5 Common Misconceptions About Trademarks

A trademark is a piece of intellectual property. According to the USPTO: "A trademark can be any word, phrase, symbol, design, or a combination of these things that identifies your goods or services.”

Why are trademarks important?

Trademarks are identifiers. They can be used to legally protect your business identity from fraudulent competitors bent on stealing the fruits of your labor.

A lot of times, people new to the business world, notably small business owners, have only vague ideas about trademarks and brand protection. Consequently, they make a lot of mistakes while dealing with this mystical (to them) concept.

This type of thinking can be disastrous for your business. Trademarks are your intellectual property, and any mistakes in regards to this can lead to major financial loss and even the loss of your brand.

Read on to find out five of the most common misconceptions regarding trademarks and brand protection.

Misconception #1: Trademark = Logo

Many people are under the impression that a trademark can only be the logo of their brand. Depending upon your country, a trademark can be a:

  • word
  • phrase
  • picture
  • logo
  • packaging
  • scent
  • flavor

among others.

It is important to note that laws regarding what exactly can serve as a trademark are different for different countries, and what is true for one may not be true for another.

This also brings us to our next point.

Misconception #2: Registering in one country = registering in the entire world

Nope. Registering your intellectual property in the US does not mean you do not need to register it anywhere else should you choose to market internationally. There are separate procedures and requirements for brand and trademark registration.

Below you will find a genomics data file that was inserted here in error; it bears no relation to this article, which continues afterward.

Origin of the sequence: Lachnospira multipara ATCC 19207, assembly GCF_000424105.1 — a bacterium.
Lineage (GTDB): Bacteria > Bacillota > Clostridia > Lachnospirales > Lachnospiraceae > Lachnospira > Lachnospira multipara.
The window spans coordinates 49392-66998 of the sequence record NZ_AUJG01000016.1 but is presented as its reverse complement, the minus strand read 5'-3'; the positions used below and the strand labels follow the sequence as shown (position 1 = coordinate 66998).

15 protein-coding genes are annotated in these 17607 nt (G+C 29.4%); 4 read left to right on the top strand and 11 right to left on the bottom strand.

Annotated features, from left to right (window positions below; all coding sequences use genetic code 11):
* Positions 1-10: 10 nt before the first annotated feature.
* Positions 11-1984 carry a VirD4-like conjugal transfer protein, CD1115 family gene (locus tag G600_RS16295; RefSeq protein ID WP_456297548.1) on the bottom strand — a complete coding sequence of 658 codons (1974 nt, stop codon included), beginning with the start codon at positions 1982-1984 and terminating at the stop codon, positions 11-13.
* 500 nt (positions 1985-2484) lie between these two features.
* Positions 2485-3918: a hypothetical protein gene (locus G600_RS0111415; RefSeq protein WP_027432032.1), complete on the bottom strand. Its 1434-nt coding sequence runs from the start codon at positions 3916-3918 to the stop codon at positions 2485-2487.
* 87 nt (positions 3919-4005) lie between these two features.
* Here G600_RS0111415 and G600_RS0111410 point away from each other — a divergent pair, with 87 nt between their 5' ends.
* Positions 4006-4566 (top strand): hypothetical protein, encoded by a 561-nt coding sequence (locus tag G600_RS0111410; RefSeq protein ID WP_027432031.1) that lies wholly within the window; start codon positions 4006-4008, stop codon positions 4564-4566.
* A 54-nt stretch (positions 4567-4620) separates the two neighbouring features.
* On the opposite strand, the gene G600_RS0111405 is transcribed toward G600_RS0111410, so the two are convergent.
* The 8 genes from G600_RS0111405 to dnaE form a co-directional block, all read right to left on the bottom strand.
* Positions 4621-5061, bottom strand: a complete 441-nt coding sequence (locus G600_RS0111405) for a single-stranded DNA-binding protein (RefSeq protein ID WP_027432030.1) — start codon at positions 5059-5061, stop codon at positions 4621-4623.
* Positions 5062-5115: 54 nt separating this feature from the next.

Misconception #3: Registering a trademark means that no one else can now use it (aka trademarks are unique)

Trademarks are registered for a specific product or service. If another company with a completely distinct set of goods or services registers the same trademark, they can absolutely do so. You can also use an already registered trademark as long as your product is sufficiently different from the already registered one.

Misconception #4: Registering company name = registering trademark

Again, nope. Forming a company and registering a domain name is not the same as registering a trademark and will not provide you with brand protection. Only registering the trademark gives you ownership of the mark, as your intellectual property, protected by law.

Misconception #5: You can DIY

No one will stop you. However, wading through the subtle and unfamiliar details of the law will take a lot out of your precious time that can be spent on a hundred other things related to your startup. And it is risky; you might cost yourself the rights to your intellectual property.

These and many other mistakes made by new businesses are why we’re here to assist you in making the right decisions regarding your trademarks and the protection of your brand. Let our experience guide you through the process.

Contact our office today.

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